Business effectiveness is the mantra, not media efficiency

There were many happy media people at last Monday's IPA Effectiveness Awards, and not just Mediaedge:cia, who made history by becoming the first media agency to be crowned Effectiveness Agency of the Year and to win the Grand Prix without having to share it with a creative agency.

Tess Alps is chief executive of Thinkbox
Tess Alps is chief executive of Thinkbox

We're a generous lot in media, despite being perfectly capable of finding our killer competitive streaks when necessary. All the senior media strategists in the audience seemed to be genuinely delighted for MEC - I guess because it was evidence that media's ambition to grab a seat at the top marketing table is not an impossible dream. Effectiveness is the magic metric that opens boardroom doors and the only one that really matters.

Two years ago, when MediaCom became the first media agency to win the IPA Grand Prix alongside MCBD, there were fewer media agencies investing in serious analytics or econometrics units. Now it is a "must-have" service, and I hope not just one more specialist unit to add to the sponsorship or social media sub-brands.

This discipline has the potential to underpin the entire communications planning process and maybe even solve the sticky remuneration mess most media agencies find themselves in.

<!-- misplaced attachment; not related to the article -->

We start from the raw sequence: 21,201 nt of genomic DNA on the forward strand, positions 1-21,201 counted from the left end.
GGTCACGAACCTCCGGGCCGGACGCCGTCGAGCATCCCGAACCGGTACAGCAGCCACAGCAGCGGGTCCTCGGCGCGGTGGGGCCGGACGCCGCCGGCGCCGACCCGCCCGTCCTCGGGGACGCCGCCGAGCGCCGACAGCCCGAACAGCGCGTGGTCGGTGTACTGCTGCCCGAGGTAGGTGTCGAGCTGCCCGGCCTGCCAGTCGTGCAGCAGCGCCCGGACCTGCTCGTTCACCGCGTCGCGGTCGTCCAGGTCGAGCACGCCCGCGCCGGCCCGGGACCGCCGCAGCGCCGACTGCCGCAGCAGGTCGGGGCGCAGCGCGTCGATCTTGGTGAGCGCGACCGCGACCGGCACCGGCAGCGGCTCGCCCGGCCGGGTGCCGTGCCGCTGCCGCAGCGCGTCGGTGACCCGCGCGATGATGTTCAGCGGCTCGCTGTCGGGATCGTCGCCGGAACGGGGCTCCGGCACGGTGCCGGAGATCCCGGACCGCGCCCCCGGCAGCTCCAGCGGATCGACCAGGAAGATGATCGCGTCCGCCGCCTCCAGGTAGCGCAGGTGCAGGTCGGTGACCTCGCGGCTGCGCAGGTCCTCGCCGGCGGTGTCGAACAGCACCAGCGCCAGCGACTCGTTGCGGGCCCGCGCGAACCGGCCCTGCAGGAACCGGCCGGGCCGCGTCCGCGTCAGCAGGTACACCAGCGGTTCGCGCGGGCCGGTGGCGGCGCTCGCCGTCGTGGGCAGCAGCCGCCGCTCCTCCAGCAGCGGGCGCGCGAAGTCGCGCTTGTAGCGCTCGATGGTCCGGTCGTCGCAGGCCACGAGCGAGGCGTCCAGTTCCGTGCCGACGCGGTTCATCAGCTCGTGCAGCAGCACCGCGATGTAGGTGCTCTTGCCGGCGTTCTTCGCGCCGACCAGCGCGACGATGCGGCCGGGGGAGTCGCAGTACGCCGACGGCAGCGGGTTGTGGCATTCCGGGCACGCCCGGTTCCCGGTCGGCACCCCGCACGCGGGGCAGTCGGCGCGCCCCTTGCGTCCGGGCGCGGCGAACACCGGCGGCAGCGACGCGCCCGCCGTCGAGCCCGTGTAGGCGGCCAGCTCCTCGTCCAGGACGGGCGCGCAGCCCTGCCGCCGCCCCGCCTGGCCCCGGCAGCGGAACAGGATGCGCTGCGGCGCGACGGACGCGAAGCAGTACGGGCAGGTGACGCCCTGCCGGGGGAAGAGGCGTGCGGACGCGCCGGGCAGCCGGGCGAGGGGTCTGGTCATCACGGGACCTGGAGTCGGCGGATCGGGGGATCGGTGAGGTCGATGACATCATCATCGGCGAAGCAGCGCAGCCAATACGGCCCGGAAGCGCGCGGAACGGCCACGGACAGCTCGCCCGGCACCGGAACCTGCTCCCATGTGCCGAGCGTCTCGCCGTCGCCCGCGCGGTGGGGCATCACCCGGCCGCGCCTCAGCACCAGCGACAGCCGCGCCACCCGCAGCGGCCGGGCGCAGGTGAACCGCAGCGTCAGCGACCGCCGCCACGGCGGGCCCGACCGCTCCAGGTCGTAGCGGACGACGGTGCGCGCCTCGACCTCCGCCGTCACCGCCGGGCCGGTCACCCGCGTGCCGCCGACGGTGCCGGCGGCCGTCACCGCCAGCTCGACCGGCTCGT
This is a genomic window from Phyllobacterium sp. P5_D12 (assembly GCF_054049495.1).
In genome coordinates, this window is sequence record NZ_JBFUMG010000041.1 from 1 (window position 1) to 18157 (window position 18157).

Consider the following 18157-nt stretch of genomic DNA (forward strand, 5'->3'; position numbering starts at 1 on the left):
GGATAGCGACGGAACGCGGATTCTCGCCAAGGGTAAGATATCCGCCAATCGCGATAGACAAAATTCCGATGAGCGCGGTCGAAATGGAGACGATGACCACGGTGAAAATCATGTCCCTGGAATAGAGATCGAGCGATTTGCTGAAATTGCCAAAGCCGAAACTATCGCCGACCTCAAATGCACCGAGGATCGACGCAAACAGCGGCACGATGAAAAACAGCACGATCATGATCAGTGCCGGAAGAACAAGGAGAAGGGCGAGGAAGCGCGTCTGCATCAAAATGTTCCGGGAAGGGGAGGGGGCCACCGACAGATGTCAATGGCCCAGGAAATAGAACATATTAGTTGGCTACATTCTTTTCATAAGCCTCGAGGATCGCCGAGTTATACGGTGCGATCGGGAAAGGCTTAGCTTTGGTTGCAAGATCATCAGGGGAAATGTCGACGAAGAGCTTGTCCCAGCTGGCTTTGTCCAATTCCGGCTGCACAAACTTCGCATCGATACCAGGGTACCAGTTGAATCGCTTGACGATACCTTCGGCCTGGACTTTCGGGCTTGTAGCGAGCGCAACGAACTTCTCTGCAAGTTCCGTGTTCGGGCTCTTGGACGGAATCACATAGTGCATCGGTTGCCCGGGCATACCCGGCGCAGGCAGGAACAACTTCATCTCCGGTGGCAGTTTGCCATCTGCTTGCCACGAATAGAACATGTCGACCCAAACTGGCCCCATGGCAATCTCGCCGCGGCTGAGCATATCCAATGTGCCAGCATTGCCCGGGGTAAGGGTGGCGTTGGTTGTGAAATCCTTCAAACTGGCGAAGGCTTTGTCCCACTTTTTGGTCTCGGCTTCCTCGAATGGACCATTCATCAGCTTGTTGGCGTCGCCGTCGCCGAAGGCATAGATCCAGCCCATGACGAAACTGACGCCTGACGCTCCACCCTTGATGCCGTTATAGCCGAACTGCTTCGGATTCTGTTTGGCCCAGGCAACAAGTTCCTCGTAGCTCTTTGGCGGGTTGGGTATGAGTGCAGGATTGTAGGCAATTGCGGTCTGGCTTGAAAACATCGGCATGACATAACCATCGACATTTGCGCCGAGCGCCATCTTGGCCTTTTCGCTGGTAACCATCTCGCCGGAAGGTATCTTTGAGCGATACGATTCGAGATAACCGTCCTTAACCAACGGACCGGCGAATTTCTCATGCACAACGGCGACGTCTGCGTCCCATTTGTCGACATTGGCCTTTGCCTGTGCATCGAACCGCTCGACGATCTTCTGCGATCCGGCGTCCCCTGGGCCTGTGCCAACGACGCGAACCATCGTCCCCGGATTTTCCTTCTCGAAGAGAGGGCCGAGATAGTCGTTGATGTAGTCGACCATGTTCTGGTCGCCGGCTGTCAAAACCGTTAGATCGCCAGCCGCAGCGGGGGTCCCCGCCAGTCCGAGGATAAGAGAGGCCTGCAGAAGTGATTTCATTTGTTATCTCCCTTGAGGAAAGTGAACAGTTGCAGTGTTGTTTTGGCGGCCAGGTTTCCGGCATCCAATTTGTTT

The aim of all marketing investment must surely be business effectiveness, not media efficiency. At the moment, we are stuck in no-man's-land, with advertisers and their procurement teams trying to create contracts with both media targets (complete with incentives and penalties) and business targets.

I'm sure they believe they are being clever, having their cake and eating it, but more often than not they end up having their cake and poisoning it. Auditors could do a lot to help here and they have, in fact, stated their desire to make the process of evaluating media performance more about business return than media discounts.

While we're on the subject of return, we urgently need to start defining return on investment as return minus investment (an effectiveness measure), not return divided by investment (an efficiency measure). Otherwise, budgets will continue to shrink and brands will continue to lose market share and profit.

Quite apart from the opportunity to rebuild media agency/advertiser contracts to focus on the outcomes that matter, the major benefit of investing in rigorous econometrics is that agencies will end up with more insightful data on which to plan future activity.

Effectiveness should be the foundation of media planning, not exposure. 

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